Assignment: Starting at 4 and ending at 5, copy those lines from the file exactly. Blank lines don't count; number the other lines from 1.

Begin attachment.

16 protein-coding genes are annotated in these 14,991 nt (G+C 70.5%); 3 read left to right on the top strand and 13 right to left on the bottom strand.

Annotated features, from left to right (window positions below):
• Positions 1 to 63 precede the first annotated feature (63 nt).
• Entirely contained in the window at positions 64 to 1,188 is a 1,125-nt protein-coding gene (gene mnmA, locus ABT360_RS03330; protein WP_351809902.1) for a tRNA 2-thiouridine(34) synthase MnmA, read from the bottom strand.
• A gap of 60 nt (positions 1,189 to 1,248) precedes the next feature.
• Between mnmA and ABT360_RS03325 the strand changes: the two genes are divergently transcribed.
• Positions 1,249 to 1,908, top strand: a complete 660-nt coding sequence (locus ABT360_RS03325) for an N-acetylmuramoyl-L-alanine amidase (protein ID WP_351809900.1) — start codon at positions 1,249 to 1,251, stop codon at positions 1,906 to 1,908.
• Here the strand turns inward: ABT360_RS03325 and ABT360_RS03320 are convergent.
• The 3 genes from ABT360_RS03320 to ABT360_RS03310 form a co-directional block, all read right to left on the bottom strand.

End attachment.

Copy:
• Entirely contained in the window at positions 64 to 1,188 is a 1,125-nt protein-coding gene (gene mnmA, locus ABT360_RS03330; protein WP_351809902.1) for a tRNA 2-thiouridine(34) synthase MnmA, read from the bottom strand.
• A gap of 60 nt (positions 1,189 to 1,248) precedes the next feature.